Even to consider the question seriously starts the tectonic plates shifting beneath one's feet. If the earth passes away, it takes along with it human consciousness, history, and civilization. As unthinkable as it may be, the impermanence of the earth has been considered even by the biblical writers, although God pronounced his creative act "very good" (Genesis 1:31). The biblical myth, however, is that God once destroyed every living thing on the earth (Genesis 7:4, 21-23), so something went very wrong. The flood event was not understood by the writers as a destruction of the earth, but (as we would say) a global destruction of life, which God promised never to do again by floods (Genesis 9:11-17). God promised that the earth and earthly life cycles would continue "while the earth remains" (Genesis 8:20-22), which is not quite a promise that the earth is permanent. Hence, in this expression the biblical writer raises the specter of the earth's impermanence.
The threats of destruction involving the earth in Hebrew Bible are usually like the flood incident—threats against a particular people for a particular reason (e.g., Zephaniah 1:14-18; 3:1-8). The earth abides, but certain peoples are destroyed. Even the "Little Apocalypse" of Isaiah 24-27 (First Isaiah) predicts only a devastation of the earth and not its destruction. Isaiah 65:17-20 (Third Isaiah), however, foresees a "new heavens and a new earth" and asserts that "the former things shall not be remembered or come to mind."
Paul's letters seem inconsistent. In one letter he suggests that even the (old) earth is anticipating redemption, because of its being in bondage to decay (Romans 8:19-23), which suggests that the present earth will continue after its redemption. Yet in another letter he writes that "the form of this world is passing away" (1 Corinthians 7:26, 31). The writer in Second Peter unambiguously announces the destruction of earth:
The Day of the Lord will come like a thief, and then the heavens will pass away with a loud noise, and the elements will be dissolved with fire, and the earth and the works that are upon it will be burned up. (2nd Peter 3:10).
The prophetic writer, John, echoes Third Isaiah in foreseeing the advent of a "new heaven and a new earth," and echoes Paul in announcing the "passing away" of the first heaven and first earth (Revelation 21:1-4).
Do you suppose that God's mind for some reason was changed about the creation being "very good," and as a result what began "good" in God's judgment will end up in a fiery cataclysm? If so, why would God decide to destroy a "very good" and perfectly innocent creation? Animals, plants, and the "material stuff" of earth are not unrighteous, evil, or unethical, and scarcely deserve punishment. Such insentient things and creatures would scarcely even be able to appreciate that they were being punished. Perhaps the biblical writers are wrong in foreseeing the end of the world, for they cannot actually read God's mind. When it comes to God, all of us human beings are limited and see things only "in a mirror dimly" (1 Corinthians 13:9, 12)—even prophets, preachers, and TV evangelists.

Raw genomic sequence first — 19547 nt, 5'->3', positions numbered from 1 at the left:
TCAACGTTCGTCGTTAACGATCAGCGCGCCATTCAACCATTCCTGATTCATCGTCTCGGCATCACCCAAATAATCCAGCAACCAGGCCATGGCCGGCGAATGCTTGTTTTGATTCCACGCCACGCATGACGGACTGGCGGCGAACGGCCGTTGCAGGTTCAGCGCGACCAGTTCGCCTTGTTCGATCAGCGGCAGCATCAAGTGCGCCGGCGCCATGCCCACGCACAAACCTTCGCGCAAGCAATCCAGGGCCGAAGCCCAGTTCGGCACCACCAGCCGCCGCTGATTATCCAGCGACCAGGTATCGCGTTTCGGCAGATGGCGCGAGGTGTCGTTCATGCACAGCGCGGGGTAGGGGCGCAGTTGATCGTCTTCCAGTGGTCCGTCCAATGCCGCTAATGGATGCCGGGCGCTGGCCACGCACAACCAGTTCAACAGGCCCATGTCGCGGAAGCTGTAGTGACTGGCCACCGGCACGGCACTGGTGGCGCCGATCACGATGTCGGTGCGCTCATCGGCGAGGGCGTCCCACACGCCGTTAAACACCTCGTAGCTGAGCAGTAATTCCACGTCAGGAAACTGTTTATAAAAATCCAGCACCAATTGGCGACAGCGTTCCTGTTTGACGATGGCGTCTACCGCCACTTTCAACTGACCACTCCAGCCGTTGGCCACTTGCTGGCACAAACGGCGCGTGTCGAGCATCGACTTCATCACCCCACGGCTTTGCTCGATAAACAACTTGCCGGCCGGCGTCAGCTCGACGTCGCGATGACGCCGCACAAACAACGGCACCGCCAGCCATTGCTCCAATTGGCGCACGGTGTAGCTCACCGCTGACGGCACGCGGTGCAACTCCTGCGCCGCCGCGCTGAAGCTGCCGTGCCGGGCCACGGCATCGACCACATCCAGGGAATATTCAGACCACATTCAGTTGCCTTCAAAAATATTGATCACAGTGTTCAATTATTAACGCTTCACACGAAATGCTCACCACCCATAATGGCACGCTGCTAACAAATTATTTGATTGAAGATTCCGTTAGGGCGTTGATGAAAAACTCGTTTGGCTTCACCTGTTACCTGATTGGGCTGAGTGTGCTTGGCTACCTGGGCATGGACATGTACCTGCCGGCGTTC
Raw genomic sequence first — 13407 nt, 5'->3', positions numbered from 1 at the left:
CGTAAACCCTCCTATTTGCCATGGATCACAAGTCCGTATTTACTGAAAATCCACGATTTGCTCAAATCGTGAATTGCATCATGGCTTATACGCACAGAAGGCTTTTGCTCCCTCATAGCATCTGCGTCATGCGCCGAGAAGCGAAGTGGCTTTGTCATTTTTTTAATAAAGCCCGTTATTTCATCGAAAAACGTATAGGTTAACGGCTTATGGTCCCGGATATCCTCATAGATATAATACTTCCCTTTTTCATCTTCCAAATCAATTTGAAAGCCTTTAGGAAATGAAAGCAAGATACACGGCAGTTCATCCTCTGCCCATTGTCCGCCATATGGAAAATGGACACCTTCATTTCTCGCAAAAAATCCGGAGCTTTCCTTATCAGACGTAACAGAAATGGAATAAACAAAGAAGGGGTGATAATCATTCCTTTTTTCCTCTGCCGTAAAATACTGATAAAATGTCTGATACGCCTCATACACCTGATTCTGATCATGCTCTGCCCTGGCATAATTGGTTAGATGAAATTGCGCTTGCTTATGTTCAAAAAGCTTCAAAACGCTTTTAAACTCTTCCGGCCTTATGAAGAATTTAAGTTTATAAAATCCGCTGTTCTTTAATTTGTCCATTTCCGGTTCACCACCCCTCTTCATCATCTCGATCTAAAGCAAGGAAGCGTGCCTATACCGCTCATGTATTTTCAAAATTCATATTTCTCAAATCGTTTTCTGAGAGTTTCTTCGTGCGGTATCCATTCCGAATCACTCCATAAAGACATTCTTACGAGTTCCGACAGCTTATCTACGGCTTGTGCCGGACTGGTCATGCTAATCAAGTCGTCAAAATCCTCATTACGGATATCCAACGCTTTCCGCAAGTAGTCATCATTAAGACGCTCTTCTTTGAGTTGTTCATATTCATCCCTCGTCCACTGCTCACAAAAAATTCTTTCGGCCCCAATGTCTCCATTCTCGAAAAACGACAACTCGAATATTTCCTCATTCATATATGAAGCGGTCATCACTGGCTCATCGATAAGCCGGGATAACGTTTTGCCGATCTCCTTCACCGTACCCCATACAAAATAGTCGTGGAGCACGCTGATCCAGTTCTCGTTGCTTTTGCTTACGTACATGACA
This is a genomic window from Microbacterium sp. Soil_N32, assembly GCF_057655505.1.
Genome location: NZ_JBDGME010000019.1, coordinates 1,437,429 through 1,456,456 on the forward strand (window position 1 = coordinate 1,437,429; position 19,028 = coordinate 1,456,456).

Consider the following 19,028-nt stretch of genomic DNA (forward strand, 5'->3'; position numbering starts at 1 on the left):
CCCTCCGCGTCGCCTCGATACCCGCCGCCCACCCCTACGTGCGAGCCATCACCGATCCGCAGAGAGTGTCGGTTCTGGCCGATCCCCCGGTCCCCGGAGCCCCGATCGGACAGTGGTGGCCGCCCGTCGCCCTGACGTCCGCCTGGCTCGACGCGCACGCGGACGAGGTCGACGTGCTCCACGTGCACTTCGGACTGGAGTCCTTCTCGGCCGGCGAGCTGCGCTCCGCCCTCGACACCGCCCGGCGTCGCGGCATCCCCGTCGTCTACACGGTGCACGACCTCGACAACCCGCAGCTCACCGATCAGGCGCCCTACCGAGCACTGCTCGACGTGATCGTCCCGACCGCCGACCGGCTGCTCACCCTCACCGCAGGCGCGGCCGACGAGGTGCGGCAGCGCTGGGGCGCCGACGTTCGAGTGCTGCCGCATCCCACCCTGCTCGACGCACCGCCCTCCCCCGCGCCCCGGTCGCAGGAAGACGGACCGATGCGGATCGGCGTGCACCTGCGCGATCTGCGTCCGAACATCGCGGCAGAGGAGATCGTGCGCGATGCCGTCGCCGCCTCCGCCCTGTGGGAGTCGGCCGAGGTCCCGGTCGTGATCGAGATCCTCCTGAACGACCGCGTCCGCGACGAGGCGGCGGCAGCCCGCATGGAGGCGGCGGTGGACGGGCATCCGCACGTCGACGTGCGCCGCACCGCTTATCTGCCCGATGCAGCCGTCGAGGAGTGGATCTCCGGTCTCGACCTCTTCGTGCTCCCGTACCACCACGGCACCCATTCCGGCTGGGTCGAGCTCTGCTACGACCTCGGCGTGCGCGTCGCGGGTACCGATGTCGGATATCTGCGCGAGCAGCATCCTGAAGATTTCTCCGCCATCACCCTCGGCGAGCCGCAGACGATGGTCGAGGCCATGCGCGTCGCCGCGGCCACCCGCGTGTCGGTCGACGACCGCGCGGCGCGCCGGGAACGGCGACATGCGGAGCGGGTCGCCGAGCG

Nevertheless, that said, the transience of our habitable blue and white planet earth has always been threatened by natural causes. A large enough wandering comet striking earth would cause catastrophic devastation. In 1908 a comet about the size of a football field, among other things leveled 2000 square kilometers of forest in central Siberia. Perhaps some other cosmic catastrophe might occur, such as a "super nova within ten or twenty light years of the solar system," an event that some conjecture was the cause of the passing away of the dinosaurs "some sixty-five million years ago." Super novae are huge exploding stars.
Our Sun is a star, or put another way, the stars you see in the night sky are suns. They have a limited life span. "Billions of years from now, there will be a last perfect day on earth. Thereafter the Sun will slowly become red and distended," on its way to becoming a red star, then degenerating to a white dwarf; ultimately it becomes a dark and dead black dwarf. Our earth would have then long since become uninhabitable to life as we know it. Sagan's description of the death of the earth echoes Second Peter: Earth will "swelter even at the poles" and then,
The Arctic and Antarctic icecaps will melt…Eventually the oceans will boil, the atmosphere melt away to space and a catastrophe of the most immense proportions will overtake our planet.
Will we earth people be able to survive without our mother, the earth? We were spawned millions of years ago in an earthy primordial soup of dust from the stars and nourished at mother earth's breast on our way to becoming human beings. Perhaps, we will, but what might we become without her?
How does it seem to you?
Charles W. Hedrick
Missouri State University
Carl Sagan, Cosmos (1980): comets, 73-76; death of the sun, 230-32; death of the dinosaurs, 283; origins of life, 30-31; super nova, 238-39.